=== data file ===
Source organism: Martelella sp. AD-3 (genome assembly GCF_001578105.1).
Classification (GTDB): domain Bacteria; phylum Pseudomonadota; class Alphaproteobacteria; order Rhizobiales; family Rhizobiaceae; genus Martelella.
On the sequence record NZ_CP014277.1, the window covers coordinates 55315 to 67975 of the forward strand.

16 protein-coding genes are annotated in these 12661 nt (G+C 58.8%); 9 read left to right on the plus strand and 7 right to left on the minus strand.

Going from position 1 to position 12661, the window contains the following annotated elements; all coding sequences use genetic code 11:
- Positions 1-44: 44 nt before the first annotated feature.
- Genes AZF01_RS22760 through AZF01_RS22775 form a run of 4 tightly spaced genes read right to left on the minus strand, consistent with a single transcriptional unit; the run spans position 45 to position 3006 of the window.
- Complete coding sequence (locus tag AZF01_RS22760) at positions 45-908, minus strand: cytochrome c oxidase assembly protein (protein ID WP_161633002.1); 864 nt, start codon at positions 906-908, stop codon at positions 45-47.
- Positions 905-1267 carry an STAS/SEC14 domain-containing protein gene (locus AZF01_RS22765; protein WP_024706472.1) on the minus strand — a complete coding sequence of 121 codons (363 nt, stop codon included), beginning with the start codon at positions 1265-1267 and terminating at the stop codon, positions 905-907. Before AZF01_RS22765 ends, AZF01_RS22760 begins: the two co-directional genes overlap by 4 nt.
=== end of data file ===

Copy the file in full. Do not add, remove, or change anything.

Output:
Source organism: Martelella sp. AD-3 (genome assembly GCF_001578105.1).
Classification (GTDB): domain Bacteria; phylum Pseudomonadota; class Alphaproteobacteria; order Rhizobiales; family Rhizobiaceae; genus Martelella.
On the sequence record NZ_CP014277.1, the window covers coordinates 55315 to 67975 of the forward strand.

16 protein-coding genes are annotated in these 12661 nt (G+C 58.8%); 9 read left to right on the plus strand and 7 right to left on the minus strand.

Going from position 1 to position 12661, the window contains the following annotated elements; all coding sequences use genetic code 11:
- Positions 1-44: 44 nt before the first annotated feature.
- Genes AZF01_RS22760 through AZF01_RS22775 form a run of 4 tightly spaced genes read right to left on the minus strand, consistent with a single transcriptional unit; the run spans position 45 to position 3006 of the window.
- Complete coding sequence (locus tag AZF01_RS22760) at positions 45-908, minus strand: cytochrome c oxidase assembly protein (protein ID WP_161633002.1); 864 nt, start codon at positions 906-908, stop codon at positions 45-47.
- Positions 905-1267 carry an STAS/SEC14 domain-containing protein gene (locus AZF01_RS22765; protein WP_024706472.1) on the minus strand — a complete coding sequence of 121 codons (363 nt, stop codon included), beginning with the start codon at positions 1265-1267 and terminating at the stop codon, positions 905-907. Before AZF01_RS22765 ends, AZF01_RS22760 begins: the two co-directional genes overlap by 4 nt.